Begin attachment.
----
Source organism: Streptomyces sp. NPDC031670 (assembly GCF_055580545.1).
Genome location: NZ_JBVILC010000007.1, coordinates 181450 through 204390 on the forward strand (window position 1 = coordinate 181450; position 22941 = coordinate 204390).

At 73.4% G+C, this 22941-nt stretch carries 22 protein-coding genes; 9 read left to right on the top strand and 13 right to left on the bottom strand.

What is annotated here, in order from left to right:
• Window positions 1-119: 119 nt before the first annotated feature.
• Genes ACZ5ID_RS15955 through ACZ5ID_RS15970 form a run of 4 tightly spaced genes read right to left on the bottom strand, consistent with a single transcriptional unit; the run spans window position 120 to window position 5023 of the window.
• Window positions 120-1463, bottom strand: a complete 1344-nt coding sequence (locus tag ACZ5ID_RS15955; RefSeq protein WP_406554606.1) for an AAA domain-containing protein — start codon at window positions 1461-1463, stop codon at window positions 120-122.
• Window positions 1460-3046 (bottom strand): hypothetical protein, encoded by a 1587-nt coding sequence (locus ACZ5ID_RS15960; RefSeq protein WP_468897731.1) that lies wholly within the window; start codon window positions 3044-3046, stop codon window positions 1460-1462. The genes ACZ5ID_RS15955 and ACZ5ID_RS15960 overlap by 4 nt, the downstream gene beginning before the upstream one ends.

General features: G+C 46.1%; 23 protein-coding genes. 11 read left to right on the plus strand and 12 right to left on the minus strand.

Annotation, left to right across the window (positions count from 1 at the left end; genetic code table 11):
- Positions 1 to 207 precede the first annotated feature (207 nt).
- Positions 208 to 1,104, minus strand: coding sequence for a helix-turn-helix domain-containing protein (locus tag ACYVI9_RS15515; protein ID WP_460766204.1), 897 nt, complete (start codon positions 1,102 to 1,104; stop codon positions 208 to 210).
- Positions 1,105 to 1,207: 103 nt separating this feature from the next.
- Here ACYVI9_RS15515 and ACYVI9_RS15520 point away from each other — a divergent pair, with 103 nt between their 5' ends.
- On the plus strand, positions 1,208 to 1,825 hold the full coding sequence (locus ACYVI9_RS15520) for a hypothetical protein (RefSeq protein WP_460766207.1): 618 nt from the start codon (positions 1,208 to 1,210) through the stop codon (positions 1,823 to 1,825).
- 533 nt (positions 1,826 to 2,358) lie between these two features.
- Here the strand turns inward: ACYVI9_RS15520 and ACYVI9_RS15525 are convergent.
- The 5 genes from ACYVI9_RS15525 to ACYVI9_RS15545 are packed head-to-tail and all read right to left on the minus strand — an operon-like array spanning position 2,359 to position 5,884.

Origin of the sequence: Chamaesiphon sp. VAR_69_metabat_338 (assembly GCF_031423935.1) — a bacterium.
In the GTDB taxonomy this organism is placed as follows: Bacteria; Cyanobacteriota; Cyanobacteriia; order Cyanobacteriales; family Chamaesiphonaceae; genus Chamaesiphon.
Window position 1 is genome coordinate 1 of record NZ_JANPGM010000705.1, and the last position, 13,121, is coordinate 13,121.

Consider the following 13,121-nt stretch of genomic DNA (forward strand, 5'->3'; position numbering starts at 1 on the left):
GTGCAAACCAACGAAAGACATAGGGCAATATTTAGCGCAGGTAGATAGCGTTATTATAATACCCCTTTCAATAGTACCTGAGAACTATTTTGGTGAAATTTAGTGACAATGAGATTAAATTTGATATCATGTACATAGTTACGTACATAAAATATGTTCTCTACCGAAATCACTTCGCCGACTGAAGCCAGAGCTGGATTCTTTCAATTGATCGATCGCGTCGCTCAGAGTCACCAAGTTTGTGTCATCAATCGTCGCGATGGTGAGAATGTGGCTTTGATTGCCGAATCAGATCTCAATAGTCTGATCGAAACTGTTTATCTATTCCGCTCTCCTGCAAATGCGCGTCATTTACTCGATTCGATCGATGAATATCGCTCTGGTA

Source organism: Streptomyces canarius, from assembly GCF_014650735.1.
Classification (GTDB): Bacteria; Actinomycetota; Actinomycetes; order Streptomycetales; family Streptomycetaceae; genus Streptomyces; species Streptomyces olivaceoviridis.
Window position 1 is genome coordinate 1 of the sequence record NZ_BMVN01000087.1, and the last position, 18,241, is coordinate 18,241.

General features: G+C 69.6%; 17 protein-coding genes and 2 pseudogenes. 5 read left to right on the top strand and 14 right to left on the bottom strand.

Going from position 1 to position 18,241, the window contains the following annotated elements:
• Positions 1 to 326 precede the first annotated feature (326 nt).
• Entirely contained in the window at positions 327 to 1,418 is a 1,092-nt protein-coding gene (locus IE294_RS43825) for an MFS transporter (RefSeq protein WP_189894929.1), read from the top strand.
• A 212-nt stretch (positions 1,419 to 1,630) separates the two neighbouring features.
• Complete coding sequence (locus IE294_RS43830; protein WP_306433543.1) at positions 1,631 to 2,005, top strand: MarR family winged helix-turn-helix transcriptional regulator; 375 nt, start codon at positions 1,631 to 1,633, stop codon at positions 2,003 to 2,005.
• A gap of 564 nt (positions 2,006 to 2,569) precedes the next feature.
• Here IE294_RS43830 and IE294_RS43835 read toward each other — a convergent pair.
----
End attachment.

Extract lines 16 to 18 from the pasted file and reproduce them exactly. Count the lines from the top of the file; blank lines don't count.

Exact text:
- 533 nt (positions 1,826 to 2,358) lie between these two features.
- Here the strand turns inward: ACYVI9_RS15520 and ACYVI9_RS15525 are convergent.
- The 5 genes from ACYVI9_RS15525 to ACYVI9_RS15545 are packed head-to-tail and all read right to left on the minus strand — an operon-like array spanning position 2,359 to position 5,884.